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Know Your Rights

The First Amendment Rights You Have In School

Students at a high school in Maryland participated in a walkout to protest gun laws.

Students at a high school in Maryland participated in a walkout to protest gun laws.

Emily Swanson, Staff Writer

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The First Amendment of the American Constitution guarantees freedom of expression, religion, press, petition, and assembly. Despite that, in the public school system, students will face consequences for exercising some of these rights. These include protest, press, expression, and assembly. However, there are some rights students actually have that teachers and administration can’t take away.

According to the American Civil Liberties Union (ACLU), students attending public school are able to express their opinions, even if others don’t agree with it. Expression is allowed not only in speech but in clothing, as long as it is appropriate. Students can also peacefully protest without disciplinary actions due to the content of the protest. In 1969, the Supreme Court decided that schoolchildren still have the rights of expression in the case Tinker v. Des Moines. A junior high student was suspended for wearing a black armband to protest the Vietnam War, so her and her family took it to court. The ruling of this case still remains today.

Yes, it is legal for the staff of public schools to limit free speech. However, according to the National Coalition Against Censorship (NCAC), free speech may be censored and banned for educational purposes. Schools can also punish students for vulgar speech, threats, or encouraging illegal activity. The Supreme Court reached this ruling in the 1987 Hazelwood School District v Kuhlmeier case, in which the administration at Hazelwood High School refused to publish an issue of the school newspaper due t0 inappropriate content.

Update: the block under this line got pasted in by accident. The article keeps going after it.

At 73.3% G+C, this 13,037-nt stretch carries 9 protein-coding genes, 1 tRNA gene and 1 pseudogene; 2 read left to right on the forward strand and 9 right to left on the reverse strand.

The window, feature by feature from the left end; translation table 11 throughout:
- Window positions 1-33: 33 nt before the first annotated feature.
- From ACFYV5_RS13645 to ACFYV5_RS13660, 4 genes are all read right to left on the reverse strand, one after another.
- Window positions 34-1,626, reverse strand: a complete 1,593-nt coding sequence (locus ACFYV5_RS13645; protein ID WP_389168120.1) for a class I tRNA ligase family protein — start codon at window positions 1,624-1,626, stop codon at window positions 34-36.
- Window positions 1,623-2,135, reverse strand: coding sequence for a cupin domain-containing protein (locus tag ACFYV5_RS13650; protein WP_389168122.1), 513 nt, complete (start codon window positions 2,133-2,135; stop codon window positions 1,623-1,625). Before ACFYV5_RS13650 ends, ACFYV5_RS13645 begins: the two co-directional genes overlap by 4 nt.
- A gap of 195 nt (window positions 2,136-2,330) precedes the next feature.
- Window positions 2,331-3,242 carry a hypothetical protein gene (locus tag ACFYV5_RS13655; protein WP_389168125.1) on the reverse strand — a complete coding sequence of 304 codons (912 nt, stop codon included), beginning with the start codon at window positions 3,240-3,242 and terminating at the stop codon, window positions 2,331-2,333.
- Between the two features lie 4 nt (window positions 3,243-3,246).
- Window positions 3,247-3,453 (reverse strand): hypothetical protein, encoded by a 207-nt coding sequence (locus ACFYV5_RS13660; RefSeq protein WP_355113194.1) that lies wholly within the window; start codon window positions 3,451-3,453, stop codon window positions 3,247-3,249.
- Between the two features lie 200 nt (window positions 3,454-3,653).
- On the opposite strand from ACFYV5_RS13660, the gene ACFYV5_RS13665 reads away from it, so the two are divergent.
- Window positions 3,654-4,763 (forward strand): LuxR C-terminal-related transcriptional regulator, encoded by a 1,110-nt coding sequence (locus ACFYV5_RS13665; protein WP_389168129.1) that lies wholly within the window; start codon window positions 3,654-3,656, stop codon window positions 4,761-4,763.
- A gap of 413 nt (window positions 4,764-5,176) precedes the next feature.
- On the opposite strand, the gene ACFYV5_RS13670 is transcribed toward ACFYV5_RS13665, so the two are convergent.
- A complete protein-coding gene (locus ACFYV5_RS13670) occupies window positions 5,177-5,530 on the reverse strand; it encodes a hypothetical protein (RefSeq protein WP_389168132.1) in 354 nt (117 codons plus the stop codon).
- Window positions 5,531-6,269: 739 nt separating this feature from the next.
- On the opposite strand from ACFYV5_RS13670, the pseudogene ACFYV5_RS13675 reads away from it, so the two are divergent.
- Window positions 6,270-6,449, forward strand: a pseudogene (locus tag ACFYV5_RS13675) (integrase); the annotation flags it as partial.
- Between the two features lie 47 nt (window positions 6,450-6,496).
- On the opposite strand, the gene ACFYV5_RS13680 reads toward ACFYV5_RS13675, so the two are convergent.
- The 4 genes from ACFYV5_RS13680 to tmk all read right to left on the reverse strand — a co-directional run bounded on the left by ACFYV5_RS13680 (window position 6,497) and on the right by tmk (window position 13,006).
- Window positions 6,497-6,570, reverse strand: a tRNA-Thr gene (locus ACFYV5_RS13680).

Since the Parkland shooting, students have began to protest gun laws. One of the more popular, and controversial, forms has been school walkouts. According to the ACLU, a school does not have the right to punish students for the sole reason of protesting gun control. However, if the school has preexisting rules against missing class, the administration will be able to punish protesters accordingly. For example, Northmont High School has rules in the code of conduct against missing class. If a student skips class without permission, they will be given two Saturday detentions on the first violation.

While they are limited, grade school students still have their first amendment rights. If the limited rights are violated, it’s possible to take legal action against the school.

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